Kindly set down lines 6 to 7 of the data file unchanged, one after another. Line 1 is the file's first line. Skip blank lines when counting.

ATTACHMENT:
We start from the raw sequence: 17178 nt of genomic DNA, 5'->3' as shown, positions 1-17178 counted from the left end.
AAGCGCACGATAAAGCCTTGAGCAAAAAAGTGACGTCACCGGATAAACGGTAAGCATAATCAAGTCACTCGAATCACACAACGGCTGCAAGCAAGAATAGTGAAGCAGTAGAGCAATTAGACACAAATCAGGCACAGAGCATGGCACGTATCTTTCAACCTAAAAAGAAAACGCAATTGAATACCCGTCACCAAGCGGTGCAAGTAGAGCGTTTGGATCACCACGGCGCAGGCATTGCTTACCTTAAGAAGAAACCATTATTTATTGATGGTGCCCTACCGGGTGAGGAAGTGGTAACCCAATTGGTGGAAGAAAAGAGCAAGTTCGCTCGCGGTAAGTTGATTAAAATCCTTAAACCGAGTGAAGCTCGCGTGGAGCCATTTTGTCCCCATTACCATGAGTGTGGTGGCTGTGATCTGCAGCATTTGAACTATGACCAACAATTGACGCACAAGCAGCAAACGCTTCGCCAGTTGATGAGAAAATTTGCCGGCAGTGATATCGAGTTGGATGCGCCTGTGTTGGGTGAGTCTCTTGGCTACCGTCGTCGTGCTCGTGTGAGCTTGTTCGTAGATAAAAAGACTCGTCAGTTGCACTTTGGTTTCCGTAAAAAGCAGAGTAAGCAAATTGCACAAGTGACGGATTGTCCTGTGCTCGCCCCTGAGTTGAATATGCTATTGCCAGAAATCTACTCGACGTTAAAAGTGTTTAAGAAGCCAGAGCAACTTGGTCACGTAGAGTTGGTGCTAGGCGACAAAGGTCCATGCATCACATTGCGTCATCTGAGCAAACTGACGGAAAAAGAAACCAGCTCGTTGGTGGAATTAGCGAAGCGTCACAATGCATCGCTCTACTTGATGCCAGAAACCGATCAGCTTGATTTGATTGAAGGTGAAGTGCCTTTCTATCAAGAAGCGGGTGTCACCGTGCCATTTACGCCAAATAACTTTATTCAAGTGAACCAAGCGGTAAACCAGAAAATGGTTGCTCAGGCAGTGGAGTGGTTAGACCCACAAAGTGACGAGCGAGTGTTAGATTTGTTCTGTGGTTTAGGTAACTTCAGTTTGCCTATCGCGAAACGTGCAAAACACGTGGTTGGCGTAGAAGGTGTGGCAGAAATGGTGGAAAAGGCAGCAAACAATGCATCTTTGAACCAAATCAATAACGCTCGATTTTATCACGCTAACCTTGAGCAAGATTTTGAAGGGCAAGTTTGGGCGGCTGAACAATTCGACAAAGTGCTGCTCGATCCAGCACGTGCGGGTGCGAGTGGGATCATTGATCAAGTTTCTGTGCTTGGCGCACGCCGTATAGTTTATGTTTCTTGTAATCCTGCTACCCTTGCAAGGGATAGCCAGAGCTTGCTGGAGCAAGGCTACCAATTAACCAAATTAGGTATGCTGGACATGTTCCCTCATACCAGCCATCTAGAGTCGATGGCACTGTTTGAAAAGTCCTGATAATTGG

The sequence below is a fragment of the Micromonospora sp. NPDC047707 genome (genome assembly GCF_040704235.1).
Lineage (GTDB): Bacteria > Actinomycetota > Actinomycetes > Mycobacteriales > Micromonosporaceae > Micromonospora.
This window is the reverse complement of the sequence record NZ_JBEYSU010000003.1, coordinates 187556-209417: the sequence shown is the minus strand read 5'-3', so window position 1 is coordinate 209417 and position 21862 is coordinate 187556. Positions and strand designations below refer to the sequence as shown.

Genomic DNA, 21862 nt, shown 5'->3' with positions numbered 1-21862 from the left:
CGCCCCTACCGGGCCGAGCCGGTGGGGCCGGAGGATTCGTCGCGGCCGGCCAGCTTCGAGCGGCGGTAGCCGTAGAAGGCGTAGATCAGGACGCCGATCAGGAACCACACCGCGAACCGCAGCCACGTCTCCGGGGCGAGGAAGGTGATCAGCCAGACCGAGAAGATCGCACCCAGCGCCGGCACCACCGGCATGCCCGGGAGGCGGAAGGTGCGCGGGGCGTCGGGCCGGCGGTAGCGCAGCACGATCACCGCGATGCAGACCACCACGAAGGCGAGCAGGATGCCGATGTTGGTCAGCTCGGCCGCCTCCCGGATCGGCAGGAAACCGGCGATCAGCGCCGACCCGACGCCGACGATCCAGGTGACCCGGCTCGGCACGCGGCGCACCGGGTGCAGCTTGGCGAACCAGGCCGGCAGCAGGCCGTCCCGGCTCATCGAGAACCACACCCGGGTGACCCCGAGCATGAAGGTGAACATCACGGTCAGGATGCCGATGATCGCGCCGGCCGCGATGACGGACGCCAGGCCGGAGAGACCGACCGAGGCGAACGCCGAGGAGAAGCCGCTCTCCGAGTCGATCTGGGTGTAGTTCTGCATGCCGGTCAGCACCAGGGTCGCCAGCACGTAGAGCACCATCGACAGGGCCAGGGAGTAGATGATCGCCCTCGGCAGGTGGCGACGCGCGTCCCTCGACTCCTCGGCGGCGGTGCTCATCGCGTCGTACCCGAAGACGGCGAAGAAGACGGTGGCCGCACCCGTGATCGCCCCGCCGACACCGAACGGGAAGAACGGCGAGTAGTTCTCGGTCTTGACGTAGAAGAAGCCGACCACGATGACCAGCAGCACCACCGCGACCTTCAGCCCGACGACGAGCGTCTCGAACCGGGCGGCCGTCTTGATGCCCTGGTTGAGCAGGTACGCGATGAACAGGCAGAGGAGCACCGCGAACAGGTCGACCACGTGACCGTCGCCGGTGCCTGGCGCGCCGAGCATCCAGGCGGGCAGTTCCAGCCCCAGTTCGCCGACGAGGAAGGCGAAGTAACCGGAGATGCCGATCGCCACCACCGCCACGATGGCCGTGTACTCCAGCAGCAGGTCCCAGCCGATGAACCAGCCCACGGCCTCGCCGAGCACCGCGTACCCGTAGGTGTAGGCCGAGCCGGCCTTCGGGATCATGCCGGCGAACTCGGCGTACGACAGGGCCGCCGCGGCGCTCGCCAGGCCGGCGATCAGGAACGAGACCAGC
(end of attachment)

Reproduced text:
Genomic DNA, 21862 nt, shown 5'->3' with positions numbered 1-21862 from the left:
CGCCCCTACCGGGCCGAGCCGGTGGGGCCGGAGGATTCGTCGCGGCCGGCCAGCTTCGAGCGGCGGTAGCCGTAGAAGGCGTAGATCAGGACGCCGATCAGGAACCACACCGCGAACCGCAGCCACGTCTCCGGGGCGAGGAAGGTGATCAGCCAGACCGAGAAGATCGCACCCAGCGCCGGCACCACCGGCATGCCCGGGAGGCGGAAGGTGCGCGGGGCGTCGGGCCGGCGGTAGCGCAGCACGATCACCGCGATGCAGACCACCACGAAGGCGAGCAGGATGCCGATGTTGGTCAGCTCGGCCGCCTCCCGGATCGGCAGGAAACCGGCGATCAGCGCCGACCCGACGCCGACGATCCAGGTGACCCGGCTCGGCACGCGGCGCACCGGGTGCAGCTTGGCGAACCAGGCCGGCAGCAGGCCGTCCCGGCTCATCGAGAACCACACCCGGGTGACCCCGAGCATGAAGGTGAACATCACGGTCAGGATGCCGATGATCGCGCCGGCCGCGATGACGGACGCCAGGCCGGAGAGACCGACCGAGGCGAACGCCGAGGAGAAGCCGCTCTCCGAGTCGATCTGGGTGTAGTTCTGCATGCCGGTCAGCACCAGGGTCGCCAGCACGTAGAGCACCATCGACAGGGCCAGGGAGTAGATGATCGCCCTCGGCAGGTGGCGACGCGCGTCCCTCGACTCCTCGGCGGCGGTGCTCATCGCGTCGTACCCGAAGACGGCGAAGAAGACGGTGGCCGCACCCGTGATCGCCCCGCCGACACCGAACGGGAAGAACGGCGAGTAGTTCTCGGTCTTGACGTAGAAGAAGCCGACCACGATGACCAGCAGCACCACCGCGACCTTCAGCCCGACGACGAGCGTCTCGAACCGGGCGGCCGTCTTGATGCCCTGGTTGAGCAGGTACGCGATGAACAGGCAGAGGAGCACCGCGAACAGGTCGACCACGTGACCGTCGCCGGTGCCTGGCGCGCCGAGCATCCAGGCGGGCAGTTCCAGCCCCAGTTCGCCGACGAGGAAGGCGAAGTAACCGGAGATGCCGATCGCCACCACCGCCACGATGGCCGTGTACTCCAGCAGCAGGTCCCAGCCGATGAACCAGCCCACGGCCTCGCCGAGCACCGCGTACCCGTAGGTGTAGGCCGAGCCGGCCTTCGGGATCATGCCGGCGAACTCGGCGTACGACAGGGCCGCCGCGGCGCTCGCCAGGCCGGCGATCAGGAACGAGACCAGC